For better or for worse, Benning has already established his core in Vancouver. Elias Pettersson, Brock Boeser, Quinn Hughes, Bo Horvat, Nils Höglander and Thatcher Demko are all in place. Right now, their development is paramount, and most of them are still young enough to have a significant amount of developing left to do.
The best way for them to develop? Playing competitive NHL hockey. Selling all the Canucks’ expiring players — and maybe a Jake Virtanen or two — may not totally prevent that, but it’s definitely not going to help.
Hughes, in particular, has struggled with his defensive responsibilities this year. Is surrounding him by an even weaker blue line really a good idea? If anyone, Jordie Benn has done a passable job of insulating Hughes in 2021. Is Benn really going to return an asset that makes losing that insulation worthwhile?
Tanking this season is, ultimately, a nonfactor when it comes to selling. For one, it’s not like the players the Canucks would be trading have made a huge difference in the standings thus far. The Canucks are headed for a lottery pick regardless, and it’s not like those core players — responsible for almost all of the team’s limited success this season — are going to start trying to lose games.
A rummage auction at the deadline doesn’t do much for the tank, but it may do wonders for decreasing team morale. This roster already went through a series of painful departures this last offseason, and the impact it made on their mental game has been more than apparent. Waving the white flag on the season and sending a few more popular teammates packing would just plain suck for players who have already been through a lot over the past calendar year.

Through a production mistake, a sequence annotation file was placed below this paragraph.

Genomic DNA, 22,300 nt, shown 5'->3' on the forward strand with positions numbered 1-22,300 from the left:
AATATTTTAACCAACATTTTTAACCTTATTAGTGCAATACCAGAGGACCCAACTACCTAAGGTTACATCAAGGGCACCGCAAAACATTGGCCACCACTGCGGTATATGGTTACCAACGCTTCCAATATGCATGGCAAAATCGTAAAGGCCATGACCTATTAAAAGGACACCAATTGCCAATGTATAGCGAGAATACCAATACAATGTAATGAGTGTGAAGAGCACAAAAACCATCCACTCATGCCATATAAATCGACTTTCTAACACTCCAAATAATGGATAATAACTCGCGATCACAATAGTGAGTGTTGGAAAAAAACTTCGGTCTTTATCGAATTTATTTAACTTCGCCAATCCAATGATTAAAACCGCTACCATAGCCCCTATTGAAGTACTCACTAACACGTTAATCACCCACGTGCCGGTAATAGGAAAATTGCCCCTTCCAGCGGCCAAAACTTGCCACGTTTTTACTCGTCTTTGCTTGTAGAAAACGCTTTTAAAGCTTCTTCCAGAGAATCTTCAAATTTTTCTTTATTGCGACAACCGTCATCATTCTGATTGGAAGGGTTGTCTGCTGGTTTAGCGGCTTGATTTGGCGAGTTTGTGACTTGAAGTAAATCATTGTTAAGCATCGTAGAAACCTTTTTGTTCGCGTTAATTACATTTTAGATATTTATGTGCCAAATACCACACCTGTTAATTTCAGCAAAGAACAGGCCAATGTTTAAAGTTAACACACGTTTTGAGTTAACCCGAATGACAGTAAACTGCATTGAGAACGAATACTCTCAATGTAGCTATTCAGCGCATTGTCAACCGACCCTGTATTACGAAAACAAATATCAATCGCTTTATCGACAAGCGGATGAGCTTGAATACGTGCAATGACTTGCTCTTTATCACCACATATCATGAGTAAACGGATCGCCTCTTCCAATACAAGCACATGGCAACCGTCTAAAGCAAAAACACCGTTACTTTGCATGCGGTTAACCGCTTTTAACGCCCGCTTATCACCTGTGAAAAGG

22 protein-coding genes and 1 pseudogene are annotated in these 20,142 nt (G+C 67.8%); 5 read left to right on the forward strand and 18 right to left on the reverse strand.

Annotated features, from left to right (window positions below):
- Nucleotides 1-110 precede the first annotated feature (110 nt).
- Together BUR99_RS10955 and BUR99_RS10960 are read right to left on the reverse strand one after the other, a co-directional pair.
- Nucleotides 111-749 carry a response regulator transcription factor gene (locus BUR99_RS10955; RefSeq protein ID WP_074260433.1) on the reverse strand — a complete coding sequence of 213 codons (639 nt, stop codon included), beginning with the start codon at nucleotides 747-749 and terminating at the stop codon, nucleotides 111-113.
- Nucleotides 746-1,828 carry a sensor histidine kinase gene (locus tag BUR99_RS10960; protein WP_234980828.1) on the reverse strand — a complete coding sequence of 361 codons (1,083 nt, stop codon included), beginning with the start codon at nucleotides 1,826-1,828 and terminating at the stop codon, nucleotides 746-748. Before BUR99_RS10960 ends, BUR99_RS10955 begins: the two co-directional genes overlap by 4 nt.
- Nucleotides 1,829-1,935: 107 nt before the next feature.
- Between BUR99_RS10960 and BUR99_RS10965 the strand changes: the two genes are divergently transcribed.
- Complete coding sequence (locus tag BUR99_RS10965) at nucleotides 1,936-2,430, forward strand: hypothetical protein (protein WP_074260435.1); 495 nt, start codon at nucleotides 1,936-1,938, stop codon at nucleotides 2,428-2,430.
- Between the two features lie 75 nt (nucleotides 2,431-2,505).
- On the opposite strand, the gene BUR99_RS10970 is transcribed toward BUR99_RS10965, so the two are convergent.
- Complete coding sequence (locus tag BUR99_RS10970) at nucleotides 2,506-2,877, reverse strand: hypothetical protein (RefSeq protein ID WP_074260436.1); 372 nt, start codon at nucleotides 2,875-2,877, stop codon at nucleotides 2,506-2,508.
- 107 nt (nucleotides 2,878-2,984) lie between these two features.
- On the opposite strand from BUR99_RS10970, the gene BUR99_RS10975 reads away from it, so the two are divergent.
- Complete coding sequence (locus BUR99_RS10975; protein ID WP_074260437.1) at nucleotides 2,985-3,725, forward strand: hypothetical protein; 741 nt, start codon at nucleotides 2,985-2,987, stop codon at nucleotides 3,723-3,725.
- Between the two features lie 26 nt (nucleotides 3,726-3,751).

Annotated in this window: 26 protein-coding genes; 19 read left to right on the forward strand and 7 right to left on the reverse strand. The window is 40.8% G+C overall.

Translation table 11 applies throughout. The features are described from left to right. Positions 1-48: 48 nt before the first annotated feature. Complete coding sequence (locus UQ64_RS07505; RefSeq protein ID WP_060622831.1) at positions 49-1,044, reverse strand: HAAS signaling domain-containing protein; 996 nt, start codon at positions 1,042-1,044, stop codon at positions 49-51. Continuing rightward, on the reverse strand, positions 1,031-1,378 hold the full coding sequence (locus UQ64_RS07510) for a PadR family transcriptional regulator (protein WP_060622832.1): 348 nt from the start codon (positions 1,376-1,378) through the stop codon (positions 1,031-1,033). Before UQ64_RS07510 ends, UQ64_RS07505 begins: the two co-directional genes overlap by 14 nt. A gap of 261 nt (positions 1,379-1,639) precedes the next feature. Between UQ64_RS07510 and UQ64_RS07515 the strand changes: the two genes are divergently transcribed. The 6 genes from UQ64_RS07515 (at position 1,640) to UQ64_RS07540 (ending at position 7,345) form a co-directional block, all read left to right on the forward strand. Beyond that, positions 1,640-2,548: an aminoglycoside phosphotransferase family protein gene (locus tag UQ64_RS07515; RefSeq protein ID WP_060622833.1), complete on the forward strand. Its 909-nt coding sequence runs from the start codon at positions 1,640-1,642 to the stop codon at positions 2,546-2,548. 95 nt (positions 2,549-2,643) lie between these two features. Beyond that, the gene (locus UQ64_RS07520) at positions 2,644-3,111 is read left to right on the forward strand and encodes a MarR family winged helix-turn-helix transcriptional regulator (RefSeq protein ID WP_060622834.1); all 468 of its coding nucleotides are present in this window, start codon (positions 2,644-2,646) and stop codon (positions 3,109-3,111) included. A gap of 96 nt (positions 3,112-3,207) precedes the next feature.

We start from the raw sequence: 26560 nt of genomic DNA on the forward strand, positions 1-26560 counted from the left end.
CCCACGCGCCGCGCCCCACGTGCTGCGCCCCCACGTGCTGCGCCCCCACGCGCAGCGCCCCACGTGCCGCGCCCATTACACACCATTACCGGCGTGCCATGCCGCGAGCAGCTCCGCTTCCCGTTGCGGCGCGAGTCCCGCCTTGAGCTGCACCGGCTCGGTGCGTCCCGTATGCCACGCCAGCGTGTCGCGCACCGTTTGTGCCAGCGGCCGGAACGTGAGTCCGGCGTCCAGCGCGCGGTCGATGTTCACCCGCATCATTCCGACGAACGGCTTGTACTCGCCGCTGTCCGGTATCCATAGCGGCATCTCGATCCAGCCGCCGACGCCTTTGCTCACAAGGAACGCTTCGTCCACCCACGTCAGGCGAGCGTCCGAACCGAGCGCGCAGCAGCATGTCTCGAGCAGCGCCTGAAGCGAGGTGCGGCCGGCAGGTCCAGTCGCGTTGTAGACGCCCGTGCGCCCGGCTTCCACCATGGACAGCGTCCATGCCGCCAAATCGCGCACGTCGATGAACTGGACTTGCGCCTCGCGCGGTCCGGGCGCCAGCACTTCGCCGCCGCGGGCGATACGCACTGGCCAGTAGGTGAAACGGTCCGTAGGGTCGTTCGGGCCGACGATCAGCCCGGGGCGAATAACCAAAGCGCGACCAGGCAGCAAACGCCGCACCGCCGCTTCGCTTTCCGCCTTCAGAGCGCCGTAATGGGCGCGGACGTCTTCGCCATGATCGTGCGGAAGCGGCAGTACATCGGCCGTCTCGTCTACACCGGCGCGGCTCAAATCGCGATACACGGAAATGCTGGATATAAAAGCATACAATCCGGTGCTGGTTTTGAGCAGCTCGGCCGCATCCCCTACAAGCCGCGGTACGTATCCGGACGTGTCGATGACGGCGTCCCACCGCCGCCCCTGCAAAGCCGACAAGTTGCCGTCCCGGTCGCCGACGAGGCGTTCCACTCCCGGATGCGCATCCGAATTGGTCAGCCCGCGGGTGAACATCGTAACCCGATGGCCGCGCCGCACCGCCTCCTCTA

Two of whom, it should be mentioned, are in the midst of blockbuster contract negotiations. Is taking the risk of pissing off Pettersson and Hughes before they ink their new deals a risk worth the middling returns the Canucks are going to get from selling?
All this is not to say, of course, that the Canucks should adamantly refuse to trade any of their expiring players. But by not going “full fire sale,” they might be able to turn a position of weakness into one of relative strength.
Don’t put those players on the market. Signal that you’d prefer to keep them all, and then let the interested bidders come anyway. They probably won’t come seeking the Benns and the Hamonics and the Virtanens, but they will for the rarer talents, the Pearsons and the Sutters, and then the Canucks can inform them that moving those players will require an especially enticing offer.
If it works, and they can jack up the price for one or two of their best assets, what they get will likely be worth more than the junk they’d get from a trade-at-all-costs approach. And if they don’t end up getting any offers equal-to-or-greater-than the neighbourhood of a second-round pick, again, they’d really be better off just keeping their players.
And that’s why the Canucks should not sell at the 2021 Trade Deadline — or, at the very least, not act like they want to sell.
That’s not the same thing, however, as saying that Benning and Co. were correct when they made similar decisions at deadlines past. Those seasons in which the Canucks were expected to be at the bottom of the standings, and the likes of Pettersson, Hughes, and Höglander hadn’t arrived, that’s when the Canucks should have sold — when the consequences were minimal and they had ample time to wait for longshot picks and prospects.
But those days are over.
And now, it just isn’t worth it.